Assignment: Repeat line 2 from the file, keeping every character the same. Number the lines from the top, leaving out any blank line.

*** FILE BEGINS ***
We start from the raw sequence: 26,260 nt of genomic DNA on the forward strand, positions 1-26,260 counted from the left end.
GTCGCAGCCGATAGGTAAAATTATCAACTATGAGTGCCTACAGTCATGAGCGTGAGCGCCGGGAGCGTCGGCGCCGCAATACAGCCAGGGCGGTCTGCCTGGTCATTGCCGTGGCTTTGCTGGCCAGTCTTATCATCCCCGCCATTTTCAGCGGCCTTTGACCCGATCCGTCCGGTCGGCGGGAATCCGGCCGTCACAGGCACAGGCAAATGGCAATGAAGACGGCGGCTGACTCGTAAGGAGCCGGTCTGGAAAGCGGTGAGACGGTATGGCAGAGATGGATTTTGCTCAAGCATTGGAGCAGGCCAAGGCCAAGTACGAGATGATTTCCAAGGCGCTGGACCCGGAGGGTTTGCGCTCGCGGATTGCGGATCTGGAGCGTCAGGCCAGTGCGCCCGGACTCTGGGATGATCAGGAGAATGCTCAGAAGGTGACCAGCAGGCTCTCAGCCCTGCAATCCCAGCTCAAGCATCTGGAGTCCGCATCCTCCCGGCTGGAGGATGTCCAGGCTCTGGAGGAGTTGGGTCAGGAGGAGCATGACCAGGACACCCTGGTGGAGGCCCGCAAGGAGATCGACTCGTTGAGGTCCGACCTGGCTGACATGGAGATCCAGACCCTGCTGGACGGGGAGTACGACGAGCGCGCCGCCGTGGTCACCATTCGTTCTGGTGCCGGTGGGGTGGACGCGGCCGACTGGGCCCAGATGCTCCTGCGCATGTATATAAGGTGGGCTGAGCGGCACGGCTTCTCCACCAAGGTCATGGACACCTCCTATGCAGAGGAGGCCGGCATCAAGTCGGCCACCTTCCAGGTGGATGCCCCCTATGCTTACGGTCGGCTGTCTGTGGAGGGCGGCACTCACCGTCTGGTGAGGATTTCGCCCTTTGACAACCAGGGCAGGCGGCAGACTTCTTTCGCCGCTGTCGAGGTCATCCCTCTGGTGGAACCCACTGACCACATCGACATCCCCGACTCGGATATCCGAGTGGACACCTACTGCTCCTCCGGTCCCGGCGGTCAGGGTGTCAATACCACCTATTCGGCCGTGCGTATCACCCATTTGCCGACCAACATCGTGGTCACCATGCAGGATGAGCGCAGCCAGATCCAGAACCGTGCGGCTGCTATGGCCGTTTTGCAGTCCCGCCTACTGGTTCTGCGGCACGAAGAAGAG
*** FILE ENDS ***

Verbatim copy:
GTCGCAGCCGATAGGTAAAATTATCAACTATGAGTGCCTACAGTCATGAGCGTGAGCGCCGGGAGCGTCGGCGCCGCAATACAGCCAGGGCGGTCTGCCTGGTCATTGCCGTGGCTTTGCTGGCCAGTCTTATCATCCCCGCCATTTTCAGCGGCCTTTGACCCGATCCGTCCGGTCGGCGGGAATCCGGCCGTCACAGGCACAGGCAAATGGCAATGAAGACGGCGGCTGACTCGTAAGGAGCCGGTCTGGAAAGCGGTGAGACGGTATGGCAGAGATGGATTTTGCTCAAGCATTGGAGCAGGCCAAGGCCAAGTACGAGATGATTTCCAAGGCGCTGGACCCGGAGGGTTTGCGCTCGCGGATTGCGGATCTGGAGCGTCAGGCCAGTGCGCCCGGACTCTGGGATGATCAGGAGAATGCTCAGAAGGTGACCAGCAGGCTCTCAGCCCTGCAATCCCAGCTCAAGCATCTGGAGTCCGCATCCTCCCGGCTGGAGGATGTCCAGGCTCTGGAGGAGTTGGGTCAGGAGGAGCATGACCAGGACACCCTGGTGGAGGCCCGCAAGGAGATCGACTCGTTGAGGTCCGACCTGGCTGACATGGAGATCCAGACCCTGCTGGACGGGGAGTACGACGAGCGCGCCGCCGTGGTCACCATTCGTTCTGGTGCCGGTGGGGTGGACGCGGCCGACTGGGCCCAGATGCTCCTGCGCATGTATATAAGGTGGGCTGAGCGGCACGGCTTCTCCACCAAGGTCATGGACACCTCCTATGCAGAGGAGGCCGGCATCAAGTCGGCCACCTTCCAGGTGGATGCCCCCTATGCTTACGGTCGGCTGTCTGTGGAGGGCGGCACTCACCGTCTGGTGAGGATTTCGCCCTTTGACAACCAGGGCAGGCGGCAGACTTCTTTCGCCGCTGTCGAGGTCATCCCTCTGGTGGAACCCACTGACCACATCGACATCCCCGACTCGGATATCCGAGTGGACACCTACTGCTCCTCCGGTCCCGGCGGTCAGGGTGTCAATACCACCTATTCGGCCGTGCGTATCACCCATTTGCCGACCAACATCGTGGTCACCATGCAGGATGAGCGCAGCCAGATCCAGAACCGTGCGGCTGCTATGGCCGTTTTGCAGTCCCGCCTACTGGTTCTGCGGCACGAAGAAGAG